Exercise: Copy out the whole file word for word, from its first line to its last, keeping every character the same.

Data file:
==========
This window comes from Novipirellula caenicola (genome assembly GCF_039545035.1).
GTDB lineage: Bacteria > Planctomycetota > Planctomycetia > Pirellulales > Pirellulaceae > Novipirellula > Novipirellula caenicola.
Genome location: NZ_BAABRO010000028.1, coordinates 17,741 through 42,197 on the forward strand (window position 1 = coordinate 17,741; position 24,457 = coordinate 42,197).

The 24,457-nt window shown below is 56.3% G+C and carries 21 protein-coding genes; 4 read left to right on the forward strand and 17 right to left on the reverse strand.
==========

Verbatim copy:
This window comes from Novipirellula caenicola (genome assembly GCF_039545035.1).
GTDB lineage: Bacteria > Planctomycetota > Planctomycetia > Pirellulales > Pirellulaceae > Novipirellula > Novipirellula caenicola.
Genome location: NZ_BAABRO010000028.1, coordinates 17,741 through 42,197 on the forward strand (window position 1 = coordinate 17,741; position 24,457 = coordinate 42,197).

The 24,457-nt window shown below is 56.3% G+C and carries 21 protein-coding genes; 4 read left to right on the forward strand and 17 right to left on the reverse strand.